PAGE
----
Delineation of lithosphere structure and characterization of the Moho geometry under the Himalaya–Karakoram–Tibet collision zone using surface-wave tomography
Published:September 25, 2019
Naresh Kumar, A. Aoudia, M. Guidarelli, Vivek G. Babu, Devajit Hazarika, D. K. Yadav, 2019. "Delineation of lithosphere structure and characterization of the Moho geometry under the Himalaya–Karakoram–Tibet collision zone using surface-wave tomography", Crustal Architecture and Evolution of the Himalaya–Karakoram–Tibet Orogen, Rajesh Sharma, Igor M. Villa, Santosh Kumar
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Group velocities for a period range of 6–60 s for the fundamental mode of the Rayleigh wave passing across the Himalaya–Karakoram–Tibet orogen are used to delineate the structure of the upper lithosphere using the data from 35 broadband seismic stations. 2D tomography velocity maps of group velocities were obtained at grids of 1° separation. Redefined local dispersion curves are inverted non-linearly to obtain 1D velocity models and to construct a 3D image of the S-wave structure down to a depth of 90 km.
The Moho discontinuity is correlated with c. 4.0 km s−1 S-wave velocity. The results depict a NE-dipping trend of the Moho depth from c. 40 km beneath the frontal part of the Himalaya to up to c. 70–80 km beneath the collision zone before shallowing substantially to c. 40 km beneath the Tarim Basin. The study also reveals thick deposits of sediments in the Indo-Gangetic plains and the Tarim Basin. A broad low-velocity zone at mid-crustal depth in the western Tibetan Plateau, the Karakoram region and the surface-collision part of the India–Eurasia tectonic plates is interpreted as the effect of partial melting and/or the presence of aqueous fluid. The high velocities in the southern deeper part indicate that the lower crust and uppermost mantle of the Indian Plate are dense and cold.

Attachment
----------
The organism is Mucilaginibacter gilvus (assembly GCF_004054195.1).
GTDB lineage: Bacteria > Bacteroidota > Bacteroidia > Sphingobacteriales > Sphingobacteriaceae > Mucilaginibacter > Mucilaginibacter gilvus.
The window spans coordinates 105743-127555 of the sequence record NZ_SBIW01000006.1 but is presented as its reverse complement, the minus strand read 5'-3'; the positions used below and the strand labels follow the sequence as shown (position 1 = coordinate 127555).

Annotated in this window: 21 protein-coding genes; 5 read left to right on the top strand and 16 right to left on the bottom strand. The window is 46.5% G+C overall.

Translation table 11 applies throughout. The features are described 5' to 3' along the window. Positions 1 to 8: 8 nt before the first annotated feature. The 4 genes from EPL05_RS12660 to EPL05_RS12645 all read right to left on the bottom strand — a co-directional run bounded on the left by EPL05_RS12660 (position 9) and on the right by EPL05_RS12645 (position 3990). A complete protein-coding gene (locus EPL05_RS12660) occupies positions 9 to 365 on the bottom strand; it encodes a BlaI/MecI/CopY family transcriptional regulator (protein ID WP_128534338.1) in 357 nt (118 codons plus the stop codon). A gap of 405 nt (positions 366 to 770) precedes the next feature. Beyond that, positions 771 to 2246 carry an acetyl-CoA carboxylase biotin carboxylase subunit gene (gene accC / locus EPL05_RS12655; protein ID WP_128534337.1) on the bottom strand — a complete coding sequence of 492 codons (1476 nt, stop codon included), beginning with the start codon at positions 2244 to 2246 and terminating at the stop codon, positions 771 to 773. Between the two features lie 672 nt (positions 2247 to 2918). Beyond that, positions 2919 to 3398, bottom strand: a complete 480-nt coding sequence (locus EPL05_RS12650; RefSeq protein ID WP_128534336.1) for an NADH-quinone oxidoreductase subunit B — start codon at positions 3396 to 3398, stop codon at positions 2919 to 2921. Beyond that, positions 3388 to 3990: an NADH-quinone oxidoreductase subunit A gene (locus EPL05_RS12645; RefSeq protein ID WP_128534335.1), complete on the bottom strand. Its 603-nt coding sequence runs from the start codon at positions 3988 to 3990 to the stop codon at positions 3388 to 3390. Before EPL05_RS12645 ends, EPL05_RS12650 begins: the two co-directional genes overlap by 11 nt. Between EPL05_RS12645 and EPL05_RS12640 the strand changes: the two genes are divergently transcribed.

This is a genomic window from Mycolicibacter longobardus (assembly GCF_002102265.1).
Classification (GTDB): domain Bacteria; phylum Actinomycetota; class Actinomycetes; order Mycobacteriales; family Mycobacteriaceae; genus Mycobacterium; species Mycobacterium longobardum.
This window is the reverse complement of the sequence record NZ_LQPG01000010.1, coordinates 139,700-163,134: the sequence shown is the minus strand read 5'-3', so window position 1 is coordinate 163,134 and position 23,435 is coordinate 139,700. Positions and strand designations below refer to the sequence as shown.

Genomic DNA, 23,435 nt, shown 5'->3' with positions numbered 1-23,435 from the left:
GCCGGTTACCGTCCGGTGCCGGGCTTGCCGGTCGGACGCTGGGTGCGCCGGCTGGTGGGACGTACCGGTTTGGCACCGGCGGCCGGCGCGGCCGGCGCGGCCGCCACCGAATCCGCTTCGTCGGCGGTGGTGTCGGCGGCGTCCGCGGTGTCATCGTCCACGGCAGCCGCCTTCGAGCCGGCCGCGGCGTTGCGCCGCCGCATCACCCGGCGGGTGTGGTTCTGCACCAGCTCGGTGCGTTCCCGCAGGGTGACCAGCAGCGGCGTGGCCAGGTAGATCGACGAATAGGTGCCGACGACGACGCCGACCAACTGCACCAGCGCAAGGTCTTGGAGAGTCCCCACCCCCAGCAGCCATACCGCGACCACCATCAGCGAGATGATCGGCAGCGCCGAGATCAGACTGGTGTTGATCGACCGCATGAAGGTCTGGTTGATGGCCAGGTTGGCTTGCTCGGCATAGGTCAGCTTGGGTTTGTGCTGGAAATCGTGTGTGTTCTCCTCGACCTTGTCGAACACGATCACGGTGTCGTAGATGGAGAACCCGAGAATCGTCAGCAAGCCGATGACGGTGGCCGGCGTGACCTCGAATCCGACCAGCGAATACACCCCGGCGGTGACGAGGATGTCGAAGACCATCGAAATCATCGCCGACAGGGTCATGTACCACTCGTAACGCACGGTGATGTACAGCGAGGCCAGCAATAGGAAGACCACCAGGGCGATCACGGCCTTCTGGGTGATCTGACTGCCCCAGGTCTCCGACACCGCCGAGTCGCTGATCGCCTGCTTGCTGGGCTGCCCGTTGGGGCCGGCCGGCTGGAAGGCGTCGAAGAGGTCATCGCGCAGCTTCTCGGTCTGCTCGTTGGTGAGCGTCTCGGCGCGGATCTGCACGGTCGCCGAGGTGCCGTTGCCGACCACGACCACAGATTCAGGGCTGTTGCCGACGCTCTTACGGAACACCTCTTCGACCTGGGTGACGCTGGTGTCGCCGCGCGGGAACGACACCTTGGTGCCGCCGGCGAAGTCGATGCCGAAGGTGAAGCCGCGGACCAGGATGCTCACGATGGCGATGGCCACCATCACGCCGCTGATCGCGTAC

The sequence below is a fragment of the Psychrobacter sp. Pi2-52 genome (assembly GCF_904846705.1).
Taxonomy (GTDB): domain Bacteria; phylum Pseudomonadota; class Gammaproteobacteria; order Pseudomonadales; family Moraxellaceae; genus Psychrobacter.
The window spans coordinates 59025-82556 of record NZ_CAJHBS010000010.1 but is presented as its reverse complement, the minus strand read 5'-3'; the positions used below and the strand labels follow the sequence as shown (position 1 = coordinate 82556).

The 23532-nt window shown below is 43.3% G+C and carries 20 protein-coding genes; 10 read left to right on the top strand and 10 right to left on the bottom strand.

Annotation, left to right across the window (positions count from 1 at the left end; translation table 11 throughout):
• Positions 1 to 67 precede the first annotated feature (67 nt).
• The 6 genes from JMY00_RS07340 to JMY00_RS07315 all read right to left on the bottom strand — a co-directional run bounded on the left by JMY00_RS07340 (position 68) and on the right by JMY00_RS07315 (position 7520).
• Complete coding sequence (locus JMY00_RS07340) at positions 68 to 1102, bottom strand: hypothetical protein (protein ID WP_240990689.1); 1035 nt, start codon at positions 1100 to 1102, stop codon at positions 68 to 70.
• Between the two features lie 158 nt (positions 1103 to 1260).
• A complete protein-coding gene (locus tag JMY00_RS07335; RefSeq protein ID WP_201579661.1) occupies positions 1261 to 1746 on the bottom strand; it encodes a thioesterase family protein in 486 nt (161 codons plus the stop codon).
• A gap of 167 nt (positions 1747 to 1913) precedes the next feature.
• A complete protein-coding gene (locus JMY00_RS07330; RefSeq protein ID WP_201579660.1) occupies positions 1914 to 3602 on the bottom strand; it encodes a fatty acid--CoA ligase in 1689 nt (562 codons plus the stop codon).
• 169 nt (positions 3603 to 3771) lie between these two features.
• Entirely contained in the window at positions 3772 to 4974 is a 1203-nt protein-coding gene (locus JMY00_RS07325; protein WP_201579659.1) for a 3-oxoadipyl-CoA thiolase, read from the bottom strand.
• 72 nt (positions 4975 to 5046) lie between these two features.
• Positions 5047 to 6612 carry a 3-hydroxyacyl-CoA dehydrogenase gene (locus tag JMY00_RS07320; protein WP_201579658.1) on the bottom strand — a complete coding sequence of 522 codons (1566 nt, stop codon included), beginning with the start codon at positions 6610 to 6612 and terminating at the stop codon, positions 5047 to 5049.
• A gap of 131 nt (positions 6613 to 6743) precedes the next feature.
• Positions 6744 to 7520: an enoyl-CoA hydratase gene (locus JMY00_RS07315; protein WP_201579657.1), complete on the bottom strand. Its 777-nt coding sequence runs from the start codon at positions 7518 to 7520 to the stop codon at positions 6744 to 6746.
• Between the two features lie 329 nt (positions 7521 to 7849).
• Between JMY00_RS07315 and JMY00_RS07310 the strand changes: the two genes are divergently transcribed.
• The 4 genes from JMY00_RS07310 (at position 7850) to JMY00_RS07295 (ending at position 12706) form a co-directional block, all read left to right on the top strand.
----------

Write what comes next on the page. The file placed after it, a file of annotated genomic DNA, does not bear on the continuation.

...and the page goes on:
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Crustal Architecture and Evolution of the Himalaya–Karakoram–Tibet Orogen
CONTAINS OPEN ACCESS
This volume comprises 17 contributions that address the architecture and geodynamic evolution of the Himalaya–Karakoram–Tibet (HKT) system, covering wide aspects, from the active seismicity of the present day to the remnants of the Proterozoic orogen. The articles investigate the HKT system at different scales, blending field research with laboratory studies. The role of various lithospheric components and their inheritance in the geodynamic and magmatic evolution of the HKT system through time, and their links to global geological events, are studied in the field. The laboratory research focuses on the (sub-)micrometre scale, detailing micro-structural geology, crystal chemistry, geochronology, and the study of circulating fluids, their preservation (trapped in fluid inclusions) and their evolution, distribution, migration and interaction with the solid host. An orogen over 2000 km long can be understood only if the processes at the nanometre and micrometre scales are taken into account. The contributions in this volume successfully combine these scales to enhance our understanding of the HKT system.